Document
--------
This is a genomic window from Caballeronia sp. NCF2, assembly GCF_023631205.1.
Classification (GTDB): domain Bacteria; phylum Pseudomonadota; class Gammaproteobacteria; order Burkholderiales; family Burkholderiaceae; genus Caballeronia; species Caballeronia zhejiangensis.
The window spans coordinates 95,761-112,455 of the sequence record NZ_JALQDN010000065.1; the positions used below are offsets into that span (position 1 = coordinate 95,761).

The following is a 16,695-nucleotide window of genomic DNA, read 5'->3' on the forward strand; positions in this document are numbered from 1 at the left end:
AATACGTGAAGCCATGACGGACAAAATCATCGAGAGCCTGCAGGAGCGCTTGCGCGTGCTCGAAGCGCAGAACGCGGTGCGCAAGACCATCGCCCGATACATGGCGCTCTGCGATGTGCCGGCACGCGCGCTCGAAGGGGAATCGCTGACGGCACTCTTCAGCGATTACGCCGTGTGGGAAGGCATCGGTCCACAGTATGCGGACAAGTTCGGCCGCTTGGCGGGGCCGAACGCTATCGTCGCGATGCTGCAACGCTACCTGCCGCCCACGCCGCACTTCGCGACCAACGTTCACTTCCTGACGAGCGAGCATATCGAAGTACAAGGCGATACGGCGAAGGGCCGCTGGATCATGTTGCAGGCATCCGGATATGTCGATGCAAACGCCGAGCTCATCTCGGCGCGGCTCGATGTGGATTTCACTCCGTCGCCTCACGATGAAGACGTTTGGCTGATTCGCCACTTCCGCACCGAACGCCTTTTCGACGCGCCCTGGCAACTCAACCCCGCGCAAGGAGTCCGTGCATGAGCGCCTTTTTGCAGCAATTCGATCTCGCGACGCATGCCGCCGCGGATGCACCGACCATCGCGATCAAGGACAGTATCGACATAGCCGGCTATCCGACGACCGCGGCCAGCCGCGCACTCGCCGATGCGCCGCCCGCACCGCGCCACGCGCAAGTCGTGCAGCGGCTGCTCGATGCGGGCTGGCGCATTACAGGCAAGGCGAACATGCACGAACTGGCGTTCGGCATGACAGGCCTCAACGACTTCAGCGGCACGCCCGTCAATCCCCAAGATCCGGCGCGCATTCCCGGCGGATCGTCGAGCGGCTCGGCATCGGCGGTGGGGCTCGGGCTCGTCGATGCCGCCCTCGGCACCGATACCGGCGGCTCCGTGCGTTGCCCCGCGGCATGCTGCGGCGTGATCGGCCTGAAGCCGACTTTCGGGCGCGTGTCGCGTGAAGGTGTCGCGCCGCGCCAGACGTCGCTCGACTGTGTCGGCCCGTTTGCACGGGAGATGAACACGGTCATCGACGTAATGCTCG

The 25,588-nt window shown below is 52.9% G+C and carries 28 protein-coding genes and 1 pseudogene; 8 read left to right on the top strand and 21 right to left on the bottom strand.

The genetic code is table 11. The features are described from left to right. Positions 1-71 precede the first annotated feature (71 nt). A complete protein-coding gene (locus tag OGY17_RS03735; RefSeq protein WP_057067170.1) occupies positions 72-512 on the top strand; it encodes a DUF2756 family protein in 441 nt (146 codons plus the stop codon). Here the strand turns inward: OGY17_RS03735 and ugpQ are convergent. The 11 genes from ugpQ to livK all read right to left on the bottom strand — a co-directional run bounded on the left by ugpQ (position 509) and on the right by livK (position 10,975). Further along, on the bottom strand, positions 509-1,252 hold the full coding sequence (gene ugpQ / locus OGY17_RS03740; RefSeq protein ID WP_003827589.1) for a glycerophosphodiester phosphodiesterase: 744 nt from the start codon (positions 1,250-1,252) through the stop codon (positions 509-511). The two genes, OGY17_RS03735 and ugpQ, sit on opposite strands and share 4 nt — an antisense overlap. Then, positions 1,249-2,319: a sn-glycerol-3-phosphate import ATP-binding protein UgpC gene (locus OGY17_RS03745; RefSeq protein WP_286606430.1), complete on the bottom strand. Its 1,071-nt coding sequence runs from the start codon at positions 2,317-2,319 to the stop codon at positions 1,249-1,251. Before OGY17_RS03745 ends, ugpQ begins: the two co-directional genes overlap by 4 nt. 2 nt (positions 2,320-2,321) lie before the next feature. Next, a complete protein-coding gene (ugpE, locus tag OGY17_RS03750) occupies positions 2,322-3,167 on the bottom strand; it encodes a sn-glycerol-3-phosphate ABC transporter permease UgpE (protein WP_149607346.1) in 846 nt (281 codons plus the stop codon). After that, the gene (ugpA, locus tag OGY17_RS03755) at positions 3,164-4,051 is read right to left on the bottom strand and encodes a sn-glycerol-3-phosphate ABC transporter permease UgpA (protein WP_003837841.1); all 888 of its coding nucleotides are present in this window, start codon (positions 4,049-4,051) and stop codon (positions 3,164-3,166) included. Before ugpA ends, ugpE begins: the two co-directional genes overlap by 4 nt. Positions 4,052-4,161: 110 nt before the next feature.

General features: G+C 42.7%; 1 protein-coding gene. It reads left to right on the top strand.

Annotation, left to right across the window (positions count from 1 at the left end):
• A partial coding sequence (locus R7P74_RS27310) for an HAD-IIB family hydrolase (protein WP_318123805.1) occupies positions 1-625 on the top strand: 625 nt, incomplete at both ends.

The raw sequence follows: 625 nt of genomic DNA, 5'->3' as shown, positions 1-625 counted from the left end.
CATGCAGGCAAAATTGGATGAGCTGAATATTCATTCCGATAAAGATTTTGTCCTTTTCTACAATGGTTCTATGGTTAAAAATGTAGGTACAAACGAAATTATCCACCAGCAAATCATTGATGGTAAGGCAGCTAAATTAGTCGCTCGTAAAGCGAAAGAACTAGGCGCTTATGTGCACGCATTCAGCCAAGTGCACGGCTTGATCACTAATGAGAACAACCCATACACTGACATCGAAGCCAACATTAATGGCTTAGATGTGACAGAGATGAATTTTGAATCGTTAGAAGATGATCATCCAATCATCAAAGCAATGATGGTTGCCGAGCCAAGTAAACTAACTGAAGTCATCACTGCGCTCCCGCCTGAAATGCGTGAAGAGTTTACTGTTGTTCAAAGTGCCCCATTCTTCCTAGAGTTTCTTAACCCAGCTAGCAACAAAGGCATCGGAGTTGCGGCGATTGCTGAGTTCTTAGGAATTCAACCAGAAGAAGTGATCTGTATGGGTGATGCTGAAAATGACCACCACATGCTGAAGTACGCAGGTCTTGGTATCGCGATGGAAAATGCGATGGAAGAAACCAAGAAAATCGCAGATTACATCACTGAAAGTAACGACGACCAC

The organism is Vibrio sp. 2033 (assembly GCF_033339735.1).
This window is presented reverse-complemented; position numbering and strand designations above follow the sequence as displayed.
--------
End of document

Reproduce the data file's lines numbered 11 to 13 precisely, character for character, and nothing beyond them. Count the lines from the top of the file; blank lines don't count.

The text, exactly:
The raw sequence follows: 625 nt of genomic DNA, 5'->3' as shown, positions 1-625 counted from the left end.
CATGCAGGCAAAATTGGATGAGCTGAATATTCATTCCGATAAAGATTTTGTCCTTTTCTACAATGGTTCTATGGTTAAAAATGTAGGTACAAACGAAATTATCCACCAGCAAATCATTGATGGTAAGGCAGCTAAATTAGTCGCTCGTAAAGCGAAAGAACTAGGCGCTTATGTGCACGCATTCAGCCAAGTGCACGGCTTGATCACTAATGAGAACAACCCATACACTGACATCGAAGCCAACATTAATGGCTTAGATGTGACAGAGATGAATTTTGAATCGTTAGAAGATGATCATCCAATCATCAAAGCAATGATGGTTGCCGAGCCAAGTAAACTAACTGAAGTCATCACTGCGCTCCCGCCTGAAATGCGTGAAGAGTTTACTGTTGTTCAAAGTGCCCCATTCTTCCTAGAGTTTCTTAACCCAGCTAGCAACAAAGGCATCGGAGTTGCGGCGATTGCTGAGTTCTTAGGAATTCAACCAGAAGAAGTGATCTGTATGGGTGATGCTGAAAATGACCACCACATGCTGAAGTACGCAGGTCTTGGTATCGCGATGGAAAATGCGATGGAAGAAACCAAGAAAATCGCAGATTACATCACTGAAAGTAACGACGACCAC

The organism is Vibrio sp. 2033 (assembly GCF_033339735.1).